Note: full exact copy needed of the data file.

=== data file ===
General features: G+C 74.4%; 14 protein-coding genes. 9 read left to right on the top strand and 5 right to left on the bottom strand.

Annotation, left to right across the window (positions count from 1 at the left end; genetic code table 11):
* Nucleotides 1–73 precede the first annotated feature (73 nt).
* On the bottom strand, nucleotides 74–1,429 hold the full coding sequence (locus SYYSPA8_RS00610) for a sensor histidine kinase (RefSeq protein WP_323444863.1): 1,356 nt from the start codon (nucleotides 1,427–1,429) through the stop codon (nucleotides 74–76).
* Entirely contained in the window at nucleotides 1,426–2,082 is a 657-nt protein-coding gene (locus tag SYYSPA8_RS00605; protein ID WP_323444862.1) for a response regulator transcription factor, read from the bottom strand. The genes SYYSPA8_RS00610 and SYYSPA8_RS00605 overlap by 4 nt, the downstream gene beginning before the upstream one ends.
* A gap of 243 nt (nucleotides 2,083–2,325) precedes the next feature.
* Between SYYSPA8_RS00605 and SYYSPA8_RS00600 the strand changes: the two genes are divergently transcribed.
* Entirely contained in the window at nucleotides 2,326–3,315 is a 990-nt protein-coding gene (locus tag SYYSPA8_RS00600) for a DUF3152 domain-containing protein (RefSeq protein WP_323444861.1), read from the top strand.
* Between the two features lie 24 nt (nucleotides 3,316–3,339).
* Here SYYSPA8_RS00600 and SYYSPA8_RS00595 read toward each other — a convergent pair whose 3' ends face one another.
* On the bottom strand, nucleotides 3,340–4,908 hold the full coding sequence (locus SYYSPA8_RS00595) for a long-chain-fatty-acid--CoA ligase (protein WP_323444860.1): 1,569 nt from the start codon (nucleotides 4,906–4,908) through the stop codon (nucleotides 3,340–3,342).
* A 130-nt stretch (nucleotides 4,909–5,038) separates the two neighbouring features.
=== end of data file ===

General features: G+C 74.4%; 14 protein-coding genes. 9 read left to right on the top strand and 5 right to left on the bottom strand.

Annotation, left to right across the window (positions count from 1 at the left end; genetic code table 11):
* Nucleotides 1–73 precede the first annotated feature (73 nt).
* On the bottom strand, nucleotides 74–1,429 hold the full coding sequence (locus SYYSPA8_RS00610) for a sensor histidine kinase (RefSeq protein WP_323444863.1): 1,356 nt from the start codon (nucleotides 1,427–1,429) through the stop codon (nucleotides 74–76).
* Entirely contained in the window at nucleotides 1,426–2,082 is a 657-nt protein-coding gene (locus tag SYYSPA8_RS00605; protein ID WP_323444862.1) for a response regulator transcription factor, read from the bottom strand. The genes SYYSPA8_RS00610 and SYYSPA8_RS00605 overlap by 4 nt, the downstream gene beginning before the upstream one ends.
* A gap of 243 nt (nucleotides 2,083–2,325) precedes the next feature.
* Between SYYSPA8_RS00605 and SYYSPA8_RS00600 the strand changes: the two genes are divergently transcribed.
* Entirely contained in the window at nucleotides 2,326–3,315 is a 990-nt protein-coding gene (locus tag SYYSPA8_RS00600) for a DUF3152 domain-containing protein (RefSeq protein WP_323444861.1), read from the top strand.
* Between the two features lie 24 nt (nucleotides 3,316–3,339).
* Here SYYSPA8_RS00600 and SYYSPA8_RS00595 read toward each other — a convergent pair whose 3' ends face one another.
* On the bottom strand, nucleotides 3,340–4,908 hold the full coding sequence (locus SYYSPA8_RS00595) for a long-chain-fatty-acid--CoA ligase (protein WP_323444860.1): 1,569 nt from the start codon (nucleotides 4,906–4,908) through the stop codon (nucleotides 3,340–3,342).
* A 130-nt stretch (nucleotides 4,909–5,038) separates the two neighbouring features.